2 of the Hottest Stock Buy Signals

Bulls have been rewarded when buying on pullbacks to the 50- and 200-day trendlines

by Rocky White

Published on Apr 11, 2018 at 7:15 AM
Updated on Apr 11, 2018 at 7:15 AM

Any basic stock charting software comes with some standard technical analysis indicators including the RSI, MACD, moving averages, etc. I rarely see anyone try to measure their results, though. Which one works best? This week I’m going to try to answer that question. I’ve done this study in the past, but environments change, and indicators fall in and out of favor. Hopefully we’ll get some insight on which technical analysis tool has been the most consistent over the long term and which one is hot (or not) right now.

Favorite Stock Market Indicators

Below are some of the indicators that I looked at. Different traders use these indicators differently and/or in combination with other indicators. Perhaps that is why no one else tries to quantify their performance. I am taking a very basic approach to what I call a "buy signal."

  • RSI: The RSI (Relative Strength Indicator) is an oscillator that ranges from zero to 100. A low-number reading suggests a stock is oversold and ready to bounce. A typical buy level for this indicator is 30. Because stocks can stay oversold for an extended period of time, the buy signal is defined as when the RSI goes from below 30 to above 30. In other words, it was oversold and now heading upward.
  • MACD: The MACD (Moving Average Convergence/Divergence) is calculated using the difference in two moving averages for a stock. A moving average of that difference is then used and called the signal line. A common buy signal is generated when the MACD crosses above that signal line.
  • Golden Cross: A golden cross is when a shorter-term moving average crosses above a longer-term moving average. In the analysis below, I used a 50-day and 200-day moving average.
  • Moving Average Crossover: This is simply looking at the stock price crossing above a certain moving average. I compared returns after the price crossed above the 50- and 200-day moving averages.
  • Bollinger Bands: These use a moving average, and then bands are placed two standard deviations above and below the moving average. When the stock price touches the lower band, it is often considered oversold and a bounce in the stock price is expected.
  • Moving Average Pullbacks: For a stock on the rise, some traders might wait for a pullback to enter the position. One popular way to define a pullback -- which is then a buy signal -- is when the stock falls to within a range of a rising moving average. I consider pullbacks to the 50-day and 200-day moving average.

Which Stock Signal Preceded the Best Returns?

For the study below, I looked at S&P 500 stocks and went back five years. I found the number of times a stock "signaled" for each indicator. The first table below shows the average and median stock returns over the next month of trading after a signal and also the percentage of time the return was positive.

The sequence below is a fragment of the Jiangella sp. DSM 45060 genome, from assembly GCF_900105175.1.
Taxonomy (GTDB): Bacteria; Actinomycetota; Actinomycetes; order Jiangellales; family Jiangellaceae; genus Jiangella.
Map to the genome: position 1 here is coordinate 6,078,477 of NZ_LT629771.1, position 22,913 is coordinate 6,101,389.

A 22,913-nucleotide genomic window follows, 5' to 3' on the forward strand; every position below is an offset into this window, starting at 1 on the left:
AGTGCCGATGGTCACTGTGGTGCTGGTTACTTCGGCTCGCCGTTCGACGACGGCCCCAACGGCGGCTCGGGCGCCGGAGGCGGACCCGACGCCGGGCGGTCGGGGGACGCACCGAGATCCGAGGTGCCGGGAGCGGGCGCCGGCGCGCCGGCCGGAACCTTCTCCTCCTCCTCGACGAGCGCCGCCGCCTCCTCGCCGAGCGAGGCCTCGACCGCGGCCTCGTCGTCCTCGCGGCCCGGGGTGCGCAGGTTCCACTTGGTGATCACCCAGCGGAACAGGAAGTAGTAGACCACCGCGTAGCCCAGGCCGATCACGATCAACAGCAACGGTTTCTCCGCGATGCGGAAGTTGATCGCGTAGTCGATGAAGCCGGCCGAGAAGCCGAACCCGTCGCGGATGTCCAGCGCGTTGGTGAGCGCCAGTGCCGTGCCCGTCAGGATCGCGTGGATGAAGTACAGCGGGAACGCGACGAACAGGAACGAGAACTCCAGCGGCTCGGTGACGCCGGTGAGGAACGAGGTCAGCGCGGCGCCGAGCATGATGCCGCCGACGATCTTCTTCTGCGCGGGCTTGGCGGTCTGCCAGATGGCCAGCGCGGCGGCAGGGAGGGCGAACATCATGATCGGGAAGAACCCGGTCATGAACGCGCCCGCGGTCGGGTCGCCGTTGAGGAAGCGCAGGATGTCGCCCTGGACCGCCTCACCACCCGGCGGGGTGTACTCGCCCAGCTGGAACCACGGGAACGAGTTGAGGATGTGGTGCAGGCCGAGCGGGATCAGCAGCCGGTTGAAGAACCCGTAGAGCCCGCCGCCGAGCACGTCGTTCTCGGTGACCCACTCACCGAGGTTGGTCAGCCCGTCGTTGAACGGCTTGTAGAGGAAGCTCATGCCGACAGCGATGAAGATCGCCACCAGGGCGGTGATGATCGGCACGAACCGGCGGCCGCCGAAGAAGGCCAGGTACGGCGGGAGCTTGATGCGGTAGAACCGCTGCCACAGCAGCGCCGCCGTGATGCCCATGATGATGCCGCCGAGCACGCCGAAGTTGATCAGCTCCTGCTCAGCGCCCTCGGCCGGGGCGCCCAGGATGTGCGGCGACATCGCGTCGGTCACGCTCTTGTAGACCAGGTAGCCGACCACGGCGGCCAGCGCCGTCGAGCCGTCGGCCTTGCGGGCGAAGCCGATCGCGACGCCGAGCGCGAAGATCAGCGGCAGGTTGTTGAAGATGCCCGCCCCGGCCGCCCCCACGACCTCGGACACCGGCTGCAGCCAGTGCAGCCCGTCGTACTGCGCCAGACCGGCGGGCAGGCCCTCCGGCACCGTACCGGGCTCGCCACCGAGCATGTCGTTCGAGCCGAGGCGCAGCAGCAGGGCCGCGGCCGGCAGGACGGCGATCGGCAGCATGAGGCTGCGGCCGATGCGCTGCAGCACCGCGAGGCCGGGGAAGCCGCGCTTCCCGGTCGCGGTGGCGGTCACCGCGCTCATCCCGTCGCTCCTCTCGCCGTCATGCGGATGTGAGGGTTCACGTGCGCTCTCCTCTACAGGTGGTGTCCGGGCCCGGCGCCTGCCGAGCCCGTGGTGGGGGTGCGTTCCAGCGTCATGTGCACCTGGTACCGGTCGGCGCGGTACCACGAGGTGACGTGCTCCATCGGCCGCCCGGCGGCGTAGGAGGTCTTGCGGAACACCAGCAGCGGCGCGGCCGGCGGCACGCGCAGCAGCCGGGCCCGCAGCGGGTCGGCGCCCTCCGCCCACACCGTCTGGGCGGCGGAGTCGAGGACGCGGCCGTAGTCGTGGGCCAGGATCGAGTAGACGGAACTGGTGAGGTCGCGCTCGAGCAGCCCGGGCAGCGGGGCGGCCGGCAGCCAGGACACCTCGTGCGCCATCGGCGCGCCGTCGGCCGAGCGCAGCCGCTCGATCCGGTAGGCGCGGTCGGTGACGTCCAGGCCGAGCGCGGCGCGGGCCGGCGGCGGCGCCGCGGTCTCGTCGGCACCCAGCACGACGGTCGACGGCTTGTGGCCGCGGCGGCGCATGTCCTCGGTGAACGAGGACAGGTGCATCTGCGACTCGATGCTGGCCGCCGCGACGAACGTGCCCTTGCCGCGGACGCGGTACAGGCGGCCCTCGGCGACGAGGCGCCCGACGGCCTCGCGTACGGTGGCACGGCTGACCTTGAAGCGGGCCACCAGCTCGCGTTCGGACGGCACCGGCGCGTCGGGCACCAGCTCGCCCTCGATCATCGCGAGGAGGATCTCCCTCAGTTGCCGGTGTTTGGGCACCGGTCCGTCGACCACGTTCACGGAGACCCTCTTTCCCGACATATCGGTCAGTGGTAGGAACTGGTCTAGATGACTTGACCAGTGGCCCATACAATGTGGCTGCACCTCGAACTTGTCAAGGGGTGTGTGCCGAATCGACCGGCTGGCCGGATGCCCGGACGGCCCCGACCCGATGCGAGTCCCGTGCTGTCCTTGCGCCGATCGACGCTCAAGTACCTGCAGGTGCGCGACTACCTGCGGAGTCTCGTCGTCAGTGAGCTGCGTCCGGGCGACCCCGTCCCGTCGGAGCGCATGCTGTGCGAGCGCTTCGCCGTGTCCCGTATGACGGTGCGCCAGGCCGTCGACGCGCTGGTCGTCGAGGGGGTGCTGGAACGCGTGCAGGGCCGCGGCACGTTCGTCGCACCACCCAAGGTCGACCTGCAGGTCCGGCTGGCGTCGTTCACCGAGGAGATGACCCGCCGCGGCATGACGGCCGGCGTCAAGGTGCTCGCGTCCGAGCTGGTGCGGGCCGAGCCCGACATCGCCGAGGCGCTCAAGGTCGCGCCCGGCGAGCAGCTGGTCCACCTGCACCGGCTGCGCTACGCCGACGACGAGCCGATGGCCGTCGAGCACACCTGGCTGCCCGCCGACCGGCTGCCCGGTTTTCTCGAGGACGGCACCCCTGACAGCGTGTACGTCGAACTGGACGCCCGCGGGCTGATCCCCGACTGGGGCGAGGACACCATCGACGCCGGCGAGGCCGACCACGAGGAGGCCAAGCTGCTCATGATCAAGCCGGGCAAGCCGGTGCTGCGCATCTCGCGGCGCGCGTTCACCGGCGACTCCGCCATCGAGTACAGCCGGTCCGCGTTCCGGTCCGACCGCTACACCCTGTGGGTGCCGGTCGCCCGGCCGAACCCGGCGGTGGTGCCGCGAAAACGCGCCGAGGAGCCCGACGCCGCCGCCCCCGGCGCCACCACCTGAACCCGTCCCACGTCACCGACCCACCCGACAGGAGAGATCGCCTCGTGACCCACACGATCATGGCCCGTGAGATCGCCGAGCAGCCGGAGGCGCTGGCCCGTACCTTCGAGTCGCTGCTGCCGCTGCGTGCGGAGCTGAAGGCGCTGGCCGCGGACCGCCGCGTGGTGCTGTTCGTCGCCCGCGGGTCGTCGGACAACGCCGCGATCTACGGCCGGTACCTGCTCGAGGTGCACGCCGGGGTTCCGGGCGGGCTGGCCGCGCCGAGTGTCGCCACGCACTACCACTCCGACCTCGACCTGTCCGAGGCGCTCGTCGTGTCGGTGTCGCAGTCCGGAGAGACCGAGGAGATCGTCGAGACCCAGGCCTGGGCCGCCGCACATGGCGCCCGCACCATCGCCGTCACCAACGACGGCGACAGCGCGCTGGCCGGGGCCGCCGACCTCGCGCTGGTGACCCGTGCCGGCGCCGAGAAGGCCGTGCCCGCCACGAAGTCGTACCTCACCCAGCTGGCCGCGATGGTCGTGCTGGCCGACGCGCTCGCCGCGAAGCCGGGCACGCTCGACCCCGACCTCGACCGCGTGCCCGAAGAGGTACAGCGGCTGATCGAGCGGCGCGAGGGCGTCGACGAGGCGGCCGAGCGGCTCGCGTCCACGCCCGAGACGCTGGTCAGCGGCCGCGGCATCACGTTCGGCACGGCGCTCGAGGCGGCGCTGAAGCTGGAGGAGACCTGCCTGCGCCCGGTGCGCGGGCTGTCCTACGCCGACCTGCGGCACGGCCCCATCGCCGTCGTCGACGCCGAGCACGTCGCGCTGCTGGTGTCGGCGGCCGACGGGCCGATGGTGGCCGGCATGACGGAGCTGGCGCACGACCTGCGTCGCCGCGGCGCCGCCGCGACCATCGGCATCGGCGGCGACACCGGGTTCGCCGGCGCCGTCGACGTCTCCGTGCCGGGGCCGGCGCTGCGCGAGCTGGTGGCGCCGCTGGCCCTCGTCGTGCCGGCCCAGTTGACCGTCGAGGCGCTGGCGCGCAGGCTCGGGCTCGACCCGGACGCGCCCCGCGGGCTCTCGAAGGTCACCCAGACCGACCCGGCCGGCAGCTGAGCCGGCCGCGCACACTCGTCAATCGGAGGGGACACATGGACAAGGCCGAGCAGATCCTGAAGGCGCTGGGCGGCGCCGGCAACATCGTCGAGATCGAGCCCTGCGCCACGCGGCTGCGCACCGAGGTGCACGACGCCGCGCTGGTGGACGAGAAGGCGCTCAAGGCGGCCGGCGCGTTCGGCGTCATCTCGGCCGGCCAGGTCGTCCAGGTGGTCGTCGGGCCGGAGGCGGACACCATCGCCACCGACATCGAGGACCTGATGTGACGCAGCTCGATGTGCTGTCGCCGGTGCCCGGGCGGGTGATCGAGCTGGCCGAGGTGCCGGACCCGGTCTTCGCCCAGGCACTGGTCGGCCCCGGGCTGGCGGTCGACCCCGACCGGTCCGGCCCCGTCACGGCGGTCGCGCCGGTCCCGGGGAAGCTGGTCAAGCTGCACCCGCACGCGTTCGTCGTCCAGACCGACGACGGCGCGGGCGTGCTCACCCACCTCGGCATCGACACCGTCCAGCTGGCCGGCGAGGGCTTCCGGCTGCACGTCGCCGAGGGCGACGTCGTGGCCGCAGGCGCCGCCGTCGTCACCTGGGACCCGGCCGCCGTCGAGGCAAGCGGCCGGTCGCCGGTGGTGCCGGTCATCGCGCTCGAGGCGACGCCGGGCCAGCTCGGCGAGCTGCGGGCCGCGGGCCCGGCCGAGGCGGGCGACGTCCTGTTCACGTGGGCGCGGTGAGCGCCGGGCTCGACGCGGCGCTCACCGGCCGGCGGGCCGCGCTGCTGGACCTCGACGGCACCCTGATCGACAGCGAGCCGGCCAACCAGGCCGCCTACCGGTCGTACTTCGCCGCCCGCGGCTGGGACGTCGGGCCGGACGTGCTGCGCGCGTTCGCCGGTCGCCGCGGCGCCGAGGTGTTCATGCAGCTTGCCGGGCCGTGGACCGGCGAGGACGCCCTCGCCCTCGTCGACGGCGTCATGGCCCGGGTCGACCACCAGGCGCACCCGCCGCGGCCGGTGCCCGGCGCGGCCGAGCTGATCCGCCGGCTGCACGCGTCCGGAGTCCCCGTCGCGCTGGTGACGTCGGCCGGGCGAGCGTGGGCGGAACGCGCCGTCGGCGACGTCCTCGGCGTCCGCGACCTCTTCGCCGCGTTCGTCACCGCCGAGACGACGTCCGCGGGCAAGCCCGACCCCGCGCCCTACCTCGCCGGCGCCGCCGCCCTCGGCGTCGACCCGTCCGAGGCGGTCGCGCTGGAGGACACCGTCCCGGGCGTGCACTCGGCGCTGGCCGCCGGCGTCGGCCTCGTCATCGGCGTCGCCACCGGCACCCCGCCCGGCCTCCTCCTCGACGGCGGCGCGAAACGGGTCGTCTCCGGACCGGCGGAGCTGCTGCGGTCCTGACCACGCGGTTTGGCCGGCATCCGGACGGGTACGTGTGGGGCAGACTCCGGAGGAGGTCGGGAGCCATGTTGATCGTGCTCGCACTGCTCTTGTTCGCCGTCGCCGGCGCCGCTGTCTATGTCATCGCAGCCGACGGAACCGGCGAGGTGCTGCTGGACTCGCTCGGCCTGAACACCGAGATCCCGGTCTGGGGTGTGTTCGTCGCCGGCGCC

I bolded the best two data points in each column and colored the worst two red. A quick glance shows stocks pulling back to their 200-day moving average performed well over the next month. That indicator showed an average return of 1.68% going forward, which was slightly below the return after a stock hit the lower Bollinger Band. Meanwhile, the percent positive after a pullback to the 50-day moving average was the best of all the indicators.

The golden cross indicator was the worst performing indicator by average return, median, and percent positive. The stock crossing its 200-day moving average was also an indicator that underperformed compared to the others.

technical analysis IOTW april 10

This next table is like the one above except it only considers the signals from the past 12 months. The indicators can perform differently in different trading environments, so this tells us what has and has not worked more recently. Pullbacks to those two moving averages -- the 50 day and 200 day -- have been the best indicators recently.

The Bollinger band indicator, which had the highest average return over the past five years, ranked only fifth out of eight indicators when looking at the more recent returns. Moving average crossovers and, again, the golden cross indicator have not done well over the past 12 months.

IOTW 2 april 10

Best Stocks After 50-Day, 200-Day Pullbacks

Here’s a list of stocks that have recently signaled a pullback to their 50-day or 200-day moving average. The tables are sorted by date and then how well they’ve done over the past 52 weeks. This might be a good list to begin with if you’re looking for short-term trades. (Note that it includes signals through Monday, so it does not show stocks that signaled yesterday).

stocks 50day 410

stocks 200day pullback april 10

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